“I was a big champion for you chief, saying that there was no tear gas used on that bridge. I had to do a mea culpa publicly because I was told, and you also told us, that there was no tear gas used on that bridge,” said District 6 council member Omar Narvaez. "I can tell you that I'm outraged as a council member and I'm outraged as a person who lives in the city of Dallas that even in this report, I don't know who to trust. Hall, you are our top cop. And I have lost the trust.”
District 2 council member Adam Medrano echoed Narvaez, saying "I believe that I'm in that same boat that the trust was lost after I read this report."
A department slide show released with the report indicates that due to increased tensions, violent rhetoric on social media, and direct threats against police throughout the weekend, police response was increased day by day. The report states once it was recognized that “demonstrators' intentions had shifted from peaceful protests to violent riots, officers responded to the assaults by deploying less-than-lethal munitions.” The slide show estimated the amount of munitions used was 317 hand deployed (like tear gas and smoke canisters), 335 40mm deployed (like foam batons and flash bangs), 33 pepper balls, 35 40mm “stingers” (rubber balls), three Tasers, and four pepper sprays.
"A specific observation was the impact encounters between protestors and officers had on the tone of the event and the amplification of violence that occurred when individuals taking advantage of the protests worked to incite the crowds,” the report states.
“It’s clear to me that we did have, indeed, a failure of leadership,” said deputy Mayor Pro Tem and committee chair Adam McGough. "At the source of many of our issues as it relates to the community and law enforcement is trust. And in many cases the lack thereof. Trust is built over time, and it starts with relationship, transparency and consistency. Our officers have spent real dedicated time and energy to form great relationships in many cases and for years, have been dedicated to productive community engagement. However, the communication that has taken place through the protests, directly after the protests, and in the over two months since the event took place, have served to further erode trust instead of building the trust we so desperately need. There are many things I was looking for in this after action report and I'm left with many unmet expectations."
Because the “Use of Force” complaints are still under investigation, much of the specific interactions between law enforcement and protesters are not documented in the report. District 7 council member Adam Bazaldua said that lack of detail is what most concerned him. He felt the report painted a "biased picture,” which played out in a heated exchange with the chief during the meeting.
“[The report] highlighted a lot of threat that was made against police and lacked a lot of detail on many instances that have already been highlighted of force that was used against the public,” Bazaldua said. “I think that this report is also too little, too late. When we get this, it seems reactionary because of the lack of details on what, to me, is the most concerning.”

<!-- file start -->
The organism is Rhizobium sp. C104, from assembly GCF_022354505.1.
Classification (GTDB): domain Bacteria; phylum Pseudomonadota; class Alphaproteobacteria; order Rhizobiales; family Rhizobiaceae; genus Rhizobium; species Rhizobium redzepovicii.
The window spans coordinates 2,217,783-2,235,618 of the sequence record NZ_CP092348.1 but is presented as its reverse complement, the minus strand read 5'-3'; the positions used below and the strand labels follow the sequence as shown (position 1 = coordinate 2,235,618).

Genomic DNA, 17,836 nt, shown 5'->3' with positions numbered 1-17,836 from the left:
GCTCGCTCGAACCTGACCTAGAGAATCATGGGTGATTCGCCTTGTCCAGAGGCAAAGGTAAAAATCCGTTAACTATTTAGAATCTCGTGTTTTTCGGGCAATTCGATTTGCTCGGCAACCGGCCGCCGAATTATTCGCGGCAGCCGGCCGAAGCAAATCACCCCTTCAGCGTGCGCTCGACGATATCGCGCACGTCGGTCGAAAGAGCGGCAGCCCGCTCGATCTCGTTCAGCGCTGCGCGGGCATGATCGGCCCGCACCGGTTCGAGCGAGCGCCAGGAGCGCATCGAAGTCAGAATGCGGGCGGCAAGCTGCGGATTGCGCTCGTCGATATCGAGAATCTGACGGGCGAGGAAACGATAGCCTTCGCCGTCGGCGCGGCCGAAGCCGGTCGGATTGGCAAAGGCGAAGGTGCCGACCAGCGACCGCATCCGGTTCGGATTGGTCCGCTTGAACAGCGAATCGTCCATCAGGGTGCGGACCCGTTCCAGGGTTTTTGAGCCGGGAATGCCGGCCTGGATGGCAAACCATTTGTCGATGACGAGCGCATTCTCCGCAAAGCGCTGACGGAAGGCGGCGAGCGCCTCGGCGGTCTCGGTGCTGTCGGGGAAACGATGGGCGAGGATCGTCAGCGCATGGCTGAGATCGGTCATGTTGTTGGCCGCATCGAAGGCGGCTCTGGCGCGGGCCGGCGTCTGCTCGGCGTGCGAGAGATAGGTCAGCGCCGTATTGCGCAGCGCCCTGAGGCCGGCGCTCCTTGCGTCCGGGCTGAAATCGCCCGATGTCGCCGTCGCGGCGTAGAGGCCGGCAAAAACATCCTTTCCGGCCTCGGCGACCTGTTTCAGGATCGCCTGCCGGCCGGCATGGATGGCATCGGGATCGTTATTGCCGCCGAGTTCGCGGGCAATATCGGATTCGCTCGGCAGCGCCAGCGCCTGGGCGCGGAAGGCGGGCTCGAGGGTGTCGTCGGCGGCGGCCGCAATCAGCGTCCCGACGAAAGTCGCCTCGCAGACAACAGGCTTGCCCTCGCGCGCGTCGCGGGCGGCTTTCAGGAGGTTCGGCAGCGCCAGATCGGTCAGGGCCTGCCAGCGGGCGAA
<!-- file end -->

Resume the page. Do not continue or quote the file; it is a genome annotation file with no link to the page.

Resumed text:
Chief Hall said to Bazaldua that this report is a “clear critique,” saying it provides a transparent picture due to the inclusion of officers’ statements and the acknowledgment of some of the department’s missteps. She said the after action report is meant to analyze the department's actions and what needs to be corrected.
“If you’re going to talk about how you’re going to correct yourself, let’s be transparent with what you have to correct. We need to hear and see what occurred over the weekend and it has not been clearly painted as a picture in this report,” Bazaldua responded. “This report is something that paints a very biased picture to the public that is a narrative that is absolutely disingenuous and not fair.”
“I respect your perspective council member, but I think we’re going to respectively disagree,” Hall responded.
Chief Hall has already made changes to how protests will be handled in the future. In June, she formalized a “duty to intervene” policy, which requires members of DPD to either stop or attempt to stop another employee when force is being inappropriately applied or is no longer required. In the matter of using less-than-lethal tools, firing pepper balls and rubber bullets into a crowd is now prohibited, and the use of tear gas requires her authorization and can’t be used to direct a crowd’s movements. An additional 500 body-worn cameras will be purchased to cover all public-facing officers.
Despite the promise of change, the overall tone of the committee members and council members in attendance Tuesday was very critical, with one member going so far as to say the situation has been an embarrassment for Dallas.
“I am a strong supporter of our first responders and I thank them for the difficult and important work they do every day,” District 12 council member Cara Mendelsohn said. "But it's clear that without the direction, they can't perform properly. And had they received clear direction to help the protesters exercise their First Amendment right to protest, then we would have had a very different outcome for our downtown area. We would have had residents that were safe, we would have had businesses unharmed. And I'm very concerned with how this all happened. And what I've seen throughout this entire report is a lack of leadership, and this has been an embarrassment to our city.”
When asked what grade Chief Hall would give herself for her leadership handling the George Floyd Protests over the weekend, she said a C-.